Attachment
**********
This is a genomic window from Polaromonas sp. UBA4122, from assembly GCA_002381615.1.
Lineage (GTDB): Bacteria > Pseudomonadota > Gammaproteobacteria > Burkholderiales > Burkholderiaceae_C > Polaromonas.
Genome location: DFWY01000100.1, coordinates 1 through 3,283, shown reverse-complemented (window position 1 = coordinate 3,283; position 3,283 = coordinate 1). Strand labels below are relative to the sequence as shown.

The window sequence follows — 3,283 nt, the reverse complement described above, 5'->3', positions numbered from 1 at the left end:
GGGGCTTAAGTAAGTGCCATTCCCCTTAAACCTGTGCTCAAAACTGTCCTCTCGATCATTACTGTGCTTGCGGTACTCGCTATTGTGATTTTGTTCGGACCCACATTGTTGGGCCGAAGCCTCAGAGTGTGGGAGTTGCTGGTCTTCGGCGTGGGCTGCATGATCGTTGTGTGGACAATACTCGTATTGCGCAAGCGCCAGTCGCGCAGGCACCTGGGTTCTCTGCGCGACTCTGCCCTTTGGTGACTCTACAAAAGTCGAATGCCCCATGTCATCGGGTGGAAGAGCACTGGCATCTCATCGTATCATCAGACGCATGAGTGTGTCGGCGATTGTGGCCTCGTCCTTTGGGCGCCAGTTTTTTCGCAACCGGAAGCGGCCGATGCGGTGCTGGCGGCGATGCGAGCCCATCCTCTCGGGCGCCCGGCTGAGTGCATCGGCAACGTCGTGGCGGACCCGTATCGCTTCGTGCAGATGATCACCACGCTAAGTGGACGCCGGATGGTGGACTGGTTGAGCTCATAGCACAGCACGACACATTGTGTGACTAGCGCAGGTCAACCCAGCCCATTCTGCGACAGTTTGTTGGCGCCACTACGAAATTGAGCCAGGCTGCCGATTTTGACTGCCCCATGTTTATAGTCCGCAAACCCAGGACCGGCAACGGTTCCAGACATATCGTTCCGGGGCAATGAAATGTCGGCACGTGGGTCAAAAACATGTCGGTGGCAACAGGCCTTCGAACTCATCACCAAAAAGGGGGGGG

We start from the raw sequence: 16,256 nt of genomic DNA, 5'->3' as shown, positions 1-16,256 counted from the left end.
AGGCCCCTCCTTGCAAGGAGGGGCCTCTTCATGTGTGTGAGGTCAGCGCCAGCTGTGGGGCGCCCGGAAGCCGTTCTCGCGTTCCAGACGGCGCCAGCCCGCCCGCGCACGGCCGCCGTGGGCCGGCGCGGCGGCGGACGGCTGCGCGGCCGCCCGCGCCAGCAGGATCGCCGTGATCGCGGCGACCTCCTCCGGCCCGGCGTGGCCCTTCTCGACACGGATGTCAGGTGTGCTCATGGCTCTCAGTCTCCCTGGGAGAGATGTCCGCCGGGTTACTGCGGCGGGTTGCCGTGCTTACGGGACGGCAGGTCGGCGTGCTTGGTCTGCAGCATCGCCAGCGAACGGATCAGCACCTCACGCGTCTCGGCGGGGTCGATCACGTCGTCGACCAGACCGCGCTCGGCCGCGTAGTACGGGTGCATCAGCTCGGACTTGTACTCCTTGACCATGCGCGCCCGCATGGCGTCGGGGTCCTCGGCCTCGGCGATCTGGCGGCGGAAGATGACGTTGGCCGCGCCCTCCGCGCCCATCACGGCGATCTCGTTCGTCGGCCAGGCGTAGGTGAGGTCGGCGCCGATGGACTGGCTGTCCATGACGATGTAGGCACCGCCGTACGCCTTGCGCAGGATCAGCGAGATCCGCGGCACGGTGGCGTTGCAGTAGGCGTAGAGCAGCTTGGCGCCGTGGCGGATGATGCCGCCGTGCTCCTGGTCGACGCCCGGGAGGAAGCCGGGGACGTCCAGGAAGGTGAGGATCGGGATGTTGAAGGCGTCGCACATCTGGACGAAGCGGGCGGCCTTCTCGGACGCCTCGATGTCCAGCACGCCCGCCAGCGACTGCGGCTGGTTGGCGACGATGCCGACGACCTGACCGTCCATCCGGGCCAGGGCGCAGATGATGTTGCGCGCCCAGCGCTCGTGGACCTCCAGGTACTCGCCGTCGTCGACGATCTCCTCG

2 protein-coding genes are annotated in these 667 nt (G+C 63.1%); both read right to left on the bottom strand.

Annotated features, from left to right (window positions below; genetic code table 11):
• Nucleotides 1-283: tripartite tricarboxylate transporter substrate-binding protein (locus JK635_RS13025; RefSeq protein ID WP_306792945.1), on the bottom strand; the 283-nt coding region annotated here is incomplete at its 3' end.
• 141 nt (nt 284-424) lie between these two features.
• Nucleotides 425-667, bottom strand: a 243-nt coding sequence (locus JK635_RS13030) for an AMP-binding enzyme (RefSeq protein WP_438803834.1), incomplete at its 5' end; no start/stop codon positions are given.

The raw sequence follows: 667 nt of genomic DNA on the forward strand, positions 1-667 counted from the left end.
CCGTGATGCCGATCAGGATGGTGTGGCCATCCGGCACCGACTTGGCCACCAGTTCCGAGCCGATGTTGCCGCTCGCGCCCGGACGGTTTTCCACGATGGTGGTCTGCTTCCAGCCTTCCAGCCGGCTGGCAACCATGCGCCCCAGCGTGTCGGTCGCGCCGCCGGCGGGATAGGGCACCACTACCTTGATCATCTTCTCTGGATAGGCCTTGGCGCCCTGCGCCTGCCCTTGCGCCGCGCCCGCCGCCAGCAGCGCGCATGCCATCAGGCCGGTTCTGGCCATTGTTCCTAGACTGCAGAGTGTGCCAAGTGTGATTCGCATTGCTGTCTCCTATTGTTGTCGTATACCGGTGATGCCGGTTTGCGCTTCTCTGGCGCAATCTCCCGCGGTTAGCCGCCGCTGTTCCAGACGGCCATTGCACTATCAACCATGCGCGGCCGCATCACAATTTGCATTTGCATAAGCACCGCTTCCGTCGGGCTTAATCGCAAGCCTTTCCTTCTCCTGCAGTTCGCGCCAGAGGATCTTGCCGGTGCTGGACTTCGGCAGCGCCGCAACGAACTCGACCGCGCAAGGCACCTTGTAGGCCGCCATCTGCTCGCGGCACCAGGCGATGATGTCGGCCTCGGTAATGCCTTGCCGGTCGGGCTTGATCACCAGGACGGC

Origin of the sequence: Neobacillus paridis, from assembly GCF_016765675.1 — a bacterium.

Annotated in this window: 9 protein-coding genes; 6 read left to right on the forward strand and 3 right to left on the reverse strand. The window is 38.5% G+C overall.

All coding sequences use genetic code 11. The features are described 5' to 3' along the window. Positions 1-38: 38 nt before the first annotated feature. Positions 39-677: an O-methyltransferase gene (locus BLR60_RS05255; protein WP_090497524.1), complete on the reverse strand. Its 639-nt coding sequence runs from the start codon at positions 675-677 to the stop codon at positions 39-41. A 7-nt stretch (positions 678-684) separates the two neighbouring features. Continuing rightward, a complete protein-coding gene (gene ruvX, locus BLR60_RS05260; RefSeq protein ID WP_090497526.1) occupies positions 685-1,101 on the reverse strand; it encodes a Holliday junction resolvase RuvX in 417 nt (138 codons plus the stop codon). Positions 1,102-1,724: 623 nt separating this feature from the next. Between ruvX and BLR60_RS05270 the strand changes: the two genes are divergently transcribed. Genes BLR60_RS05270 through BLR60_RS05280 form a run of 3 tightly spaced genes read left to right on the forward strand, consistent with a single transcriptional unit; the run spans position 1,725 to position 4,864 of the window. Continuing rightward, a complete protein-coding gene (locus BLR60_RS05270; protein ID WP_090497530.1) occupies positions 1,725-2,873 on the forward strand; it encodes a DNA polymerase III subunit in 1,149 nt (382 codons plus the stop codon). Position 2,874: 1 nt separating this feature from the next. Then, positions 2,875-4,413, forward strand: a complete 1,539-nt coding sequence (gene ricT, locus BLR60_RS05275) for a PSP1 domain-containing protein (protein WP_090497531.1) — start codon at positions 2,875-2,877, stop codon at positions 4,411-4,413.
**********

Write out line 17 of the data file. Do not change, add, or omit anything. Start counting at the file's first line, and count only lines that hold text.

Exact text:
All coding sequences use genetic code 11. The features are described 5' to 3' along the window. Positions 1-38: 38 nt before the first annotated feature. Positions 39-677: an O-methyltransferase gene (locus BLR60_RS05255; protein WP_090497524.1), complete on the reverse strand. Its 639-nt coding sequence runs from the start codon at positions 675-677 to the stop codon at positions 39-41. A 7-nt stretch (positions 678-684) separates the two neighbouring features. Continuing rightward, a complete protein-coding gene (gene ruvX, locus BLR60_RS05260; RefSeq protein ID WP_090497526.1) occupies positions 685-1,101 on the reverse strand; it encodes a Holliday junction resolvase RuvX in 417 nt (138 codons plus the stop codon). Positions 1,102-1,724: 623 nt separating this feature from the next. Between ruvX and BLR60_RS05270 the strand changes: the two genes are divergently transcribed. Genes BLR60_RS05270 through BLR60_RS05280 form a run of 3 tightly spaced genes read left to right on the forward strand, consistent with a single transcriptional unit; the run spans position 1,725 to position 4,864 of the window. Continuing rightward, a complete protein-coding gene (locus BLR60_RS05270; protein ID WP_090497530.1) occupies positions 1,725-2,873 on the forward strand; it encodes a DNA polymerase III subunit in 1,149 nt (382 codons plus the stop codon). Position 2,874: 1 nt separating this feature from the next. Then, positions 2,875-4,413, forward strand: a complete 1,539-nt coding sequence (gene ricT, locus BLR60_RS05275) for a PSP1 domain-containing protein (protein WP_090497531.1) — start codon at positions 2,875-2,877, stop codon at positions 4,411-4,413.